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Achieved Gain and Subjective Outcomes for a Wide-Bandwidth Contact Hearing Aid Fitted Using CAM2

Arbogast, Tanya L.1; Moore, Brian C. J.2; Puria, Sunil3,4; Dundas, Drew1; Brimacombe, Judith1; Edwards, Brent1,5; Carr Levy, Suzanne1

doi: 10.1097/AUD.0000000000000661
Research Article: PDF Only

Objectives: The objective of this study was to test the ability to achieve, maintain, and subjectively benefit from extended high-frequency amplification in a real-world use scenario, with a device that restores audibility for frequencies up to 10 kHz.

Design: A total of 78 participants (149 ears) with mild to moderately-severe sensorineural hearing loss completed one of two studies conducted across eight clinical sites. Participants were fitted with a light-driven contact hearing aid (the Earlens system) that directly drives the tympanic membrane, allowing extended high-frequency output and amplification with minimal acoustic feedback. Cambridge Method for Loudness Equalization 2 - High Frequency (CAM2)-prescribed gains for experienced users were used for initial fitting, and adjustments were made when required according to participant preferences for loudness and comfort or when measures of functional gain (FG) indicated that more or less gain was needed. Participants wore the devices for an extended period. Prescribed versus adjusted output and gain, frequency-specific FG, and self-perceived benefit assessed with the Abbreviated Profile of Hearing Aid Benefit, and a custom questionnaire were documented. Self-perceived benefit results were compared with those for unaided listening and to ratings with participants’ own acoustic hearing aids.

Results: The prescribed low-level insertion gain from 6 to 10 kHz averaged 53 dB across all ears, with a range from 26 to 86 dB. After adjustment, the gain from 6 to 10 kHz decreased to an average of 45 dB with a range from 16 to 86 dB. Measured FG averaged 39 dB from 6 to 10 kHz with a range from 11 to 62 dB. Abbreviated Profile of Hearing Aid Benefit results revealed a significant improvement in communication relative to unaided listening, averaging 28 to 32 percentage points for the background noise, reverberation, and ease of communication subscales. Relative to participants’ own hearing aids, the subscales ease of communication and aversiveness showed small but significant improvements for Earlens ranging from 6 to 7 percentage points. For the custom satisfaction questionnaire, most participants rated the Earlens system as better than their own hearing aids in most situations.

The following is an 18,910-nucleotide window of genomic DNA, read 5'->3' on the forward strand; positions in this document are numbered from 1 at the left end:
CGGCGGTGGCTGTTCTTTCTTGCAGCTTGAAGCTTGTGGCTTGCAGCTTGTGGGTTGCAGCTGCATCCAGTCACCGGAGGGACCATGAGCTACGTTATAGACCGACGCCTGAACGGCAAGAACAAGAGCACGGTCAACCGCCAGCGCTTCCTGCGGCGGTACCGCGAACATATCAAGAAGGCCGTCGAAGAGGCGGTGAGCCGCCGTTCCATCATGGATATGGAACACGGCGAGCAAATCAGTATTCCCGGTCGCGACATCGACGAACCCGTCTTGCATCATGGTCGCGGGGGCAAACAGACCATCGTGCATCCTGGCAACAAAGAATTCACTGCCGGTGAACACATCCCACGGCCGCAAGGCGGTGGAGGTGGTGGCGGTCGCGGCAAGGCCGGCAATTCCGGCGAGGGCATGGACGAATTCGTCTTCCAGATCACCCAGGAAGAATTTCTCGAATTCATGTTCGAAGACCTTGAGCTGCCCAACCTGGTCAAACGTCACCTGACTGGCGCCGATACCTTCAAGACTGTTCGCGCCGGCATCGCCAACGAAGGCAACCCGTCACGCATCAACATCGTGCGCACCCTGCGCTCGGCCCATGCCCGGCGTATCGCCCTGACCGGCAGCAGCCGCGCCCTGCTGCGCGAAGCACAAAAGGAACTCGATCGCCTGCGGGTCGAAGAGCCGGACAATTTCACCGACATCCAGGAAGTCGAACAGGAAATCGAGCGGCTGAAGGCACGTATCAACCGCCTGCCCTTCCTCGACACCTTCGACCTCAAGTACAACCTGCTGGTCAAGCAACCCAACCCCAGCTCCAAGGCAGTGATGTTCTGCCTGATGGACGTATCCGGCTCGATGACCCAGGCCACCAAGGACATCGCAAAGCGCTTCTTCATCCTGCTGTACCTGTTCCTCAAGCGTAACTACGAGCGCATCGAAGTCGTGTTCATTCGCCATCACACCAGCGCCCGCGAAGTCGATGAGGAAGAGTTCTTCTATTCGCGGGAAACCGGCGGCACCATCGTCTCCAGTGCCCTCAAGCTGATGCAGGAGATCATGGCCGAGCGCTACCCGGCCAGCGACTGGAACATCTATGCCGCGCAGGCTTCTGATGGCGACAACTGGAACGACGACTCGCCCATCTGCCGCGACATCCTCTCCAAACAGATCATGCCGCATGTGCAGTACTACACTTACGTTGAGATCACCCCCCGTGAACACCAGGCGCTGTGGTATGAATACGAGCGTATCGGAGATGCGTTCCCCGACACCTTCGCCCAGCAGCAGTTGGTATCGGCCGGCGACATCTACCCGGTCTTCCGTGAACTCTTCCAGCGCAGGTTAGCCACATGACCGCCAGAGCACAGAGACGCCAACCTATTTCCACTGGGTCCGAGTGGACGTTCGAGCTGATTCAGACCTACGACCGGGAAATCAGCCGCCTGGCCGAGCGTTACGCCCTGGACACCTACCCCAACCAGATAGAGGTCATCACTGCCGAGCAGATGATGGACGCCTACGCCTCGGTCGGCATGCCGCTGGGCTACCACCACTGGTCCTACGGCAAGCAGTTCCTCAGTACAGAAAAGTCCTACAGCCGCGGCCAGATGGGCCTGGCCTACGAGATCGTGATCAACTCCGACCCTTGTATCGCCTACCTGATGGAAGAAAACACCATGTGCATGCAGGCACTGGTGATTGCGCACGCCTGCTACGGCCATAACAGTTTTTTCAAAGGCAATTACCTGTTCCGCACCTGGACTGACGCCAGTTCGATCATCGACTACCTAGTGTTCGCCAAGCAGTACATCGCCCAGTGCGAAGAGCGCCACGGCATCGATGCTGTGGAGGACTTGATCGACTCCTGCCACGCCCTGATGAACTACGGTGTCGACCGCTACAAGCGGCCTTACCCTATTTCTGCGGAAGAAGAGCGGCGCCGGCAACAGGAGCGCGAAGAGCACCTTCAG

Conclusions: Participants used and reported subjective benefit from the Earlens system. Most participants preferred slightly less gain at 6 to 10 kHz than prescribed for experienced users by CAM2, preferring similar gains to those prescribed for inexperienced users, but gains over the extended high frequencies were high relative to those that are currently available with acoustic hearing aids.

This is an open access article distributed under the Creative Commons Attribution License 4.0 (CCBY), which permits unrestricted use, distribution, and reproduction in any medium, provided the original work is properly cited.

1Earlens Corporation, Menlo Park, California, USA;

2Department of Experimental Psychology, University of Cambridge, Cambridge, United Kingdom;

3Department of Otology & Laryngology, Harvard Medical School, Boston, Massachusetts, USA;

4Eaton-Peabody Laboratory of Auditory Physiology, Massachusetts Eye & Ear Infirmary, Boston, Massachusetts, USA; and

5National Acoustic Laboratories, Sydney, Australia.

Supplemental digital content is available for this article. Direct URL citations appear in the printed text and are provided in the HTML and text of this article on the journal’s Web site (www.ear-hearing.com).

ACKNOWLEDGMENTS: The authors express their appreciation to the study participants, to the Clinical Investigators who treated and counseled the participants and collected the study data, and to Tim Streeter for assistance with fitting software data extraction and analysis. The research was partially supported by SBIR Phase IIB grant R44 DC 08499 from the National Institute on Deafness and Other Communication Disorders (NIDCD) of the National Institutes of Health. Portions of the data in this article were presented at the International Hearing Aid Research Conference (IHCON), Tahoe City, CA, August 10–14, 2016. Results from three Earlens Patient Satisfaction questions from study 1 were presented in a different format in Gantz et al. (2017). For study 2, functional gain, APHAB, and patient satisfaction results were presented for a different purpose or different format in McElveen et al. (Reference Note 1).

This work was funded in part by SBIR Phase IIB grant R44 DC 08499 from the NIDCD of NIH. Remaining funding provided by Earlens Corporation.

The authors are/were employed by or are consultants for Earlens Corporation, manufacturer of the Light-Driven Contact Hearing Aid.

Presenting data for clinical trials registered at ClinicalTrials.gov: NCT02042404/NCT02470494.

Address for correspondence: Tanya L. Arbogast, Clinical Research, Earlens Corporation, 4045A Campbell Avenue, Menlo Park, CA 94025, USA. E-mail: Tanya.Arbogast@earlens.com

Received November 1, 2017; accepted August 7, 2018.

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